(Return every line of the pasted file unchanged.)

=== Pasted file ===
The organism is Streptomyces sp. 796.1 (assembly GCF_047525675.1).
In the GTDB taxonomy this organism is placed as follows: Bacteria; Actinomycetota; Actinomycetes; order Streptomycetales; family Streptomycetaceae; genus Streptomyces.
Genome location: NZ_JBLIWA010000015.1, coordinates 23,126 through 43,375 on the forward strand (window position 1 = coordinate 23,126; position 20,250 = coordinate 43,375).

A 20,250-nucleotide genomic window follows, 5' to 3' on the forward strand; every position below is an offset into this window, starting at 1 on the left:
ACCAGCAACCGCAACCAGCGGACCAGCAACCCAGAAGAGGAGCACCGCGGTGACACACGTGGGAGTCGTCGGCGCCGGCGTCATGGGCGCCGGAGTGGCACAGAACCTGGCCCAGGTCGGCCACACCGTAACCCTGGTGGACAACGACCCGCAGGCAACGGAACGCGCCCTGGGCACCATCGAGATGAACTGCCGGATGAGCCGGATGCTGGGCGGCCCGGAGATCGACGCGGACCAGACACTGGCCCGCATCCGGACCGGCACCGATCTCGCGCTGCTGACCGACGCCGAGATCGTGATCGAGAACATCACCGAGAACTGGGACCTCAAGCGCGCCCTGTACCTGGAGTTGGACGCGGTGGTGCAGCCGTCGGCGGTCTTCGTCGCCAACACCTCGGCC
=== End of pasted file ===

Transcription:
The organism is Streptomyces sp. 796.1 (assembly GCF_047525675.1).
In the GTDB taxonomy this organism is placed as follows: Bacteria; Actinomycetota; Actinomycetes; order Streptomycetales; family Streptomycetaceae; genus Streptomyces.
Genome location: NZ_JBLIWA010000015.1, coordinates 23,126 through 43,375 on the forward strand (window position 1 = coordinate 23,126; position 20,250 = coordinate 43,375).

A 20,250-nucleotide genomic window follows, 5' to 3' on the forward strand; every position below is an offset into this window, starting at 1 on the left:
ACCAGCAACCGCAACCAGCGGACCAGCAACCCAGAAGAGGAGCACCGCGGTGACACACGTGGGAGTCGTCGGCGCCGGCGTCATGGGCGCCGGAGTGGCACAGAACCTGGCCCAGGTCGGCCACACCGTAACCCTGGTGGACAACGACCCGCAGGCAACGGAACGCGCCCTGGGCACCATCGAGATGAACTGCCGGATGAGCCGGATGCTGGGCGGCCCGGAGATCGACGCGGACCAGACACTGGCCCGCATCCGGACCGGCACCGATCTCGCGCTGCTGACCGACGCCGAGATCGTGATCGAGAACATCACCGAGAACTGGGACCTCAAGCGCGCCCTGTACCTGGAGTTGGACGCGGTGGTGCAGCCGTCGGCGGTCTTCGTCGCCAACACCTCGGCC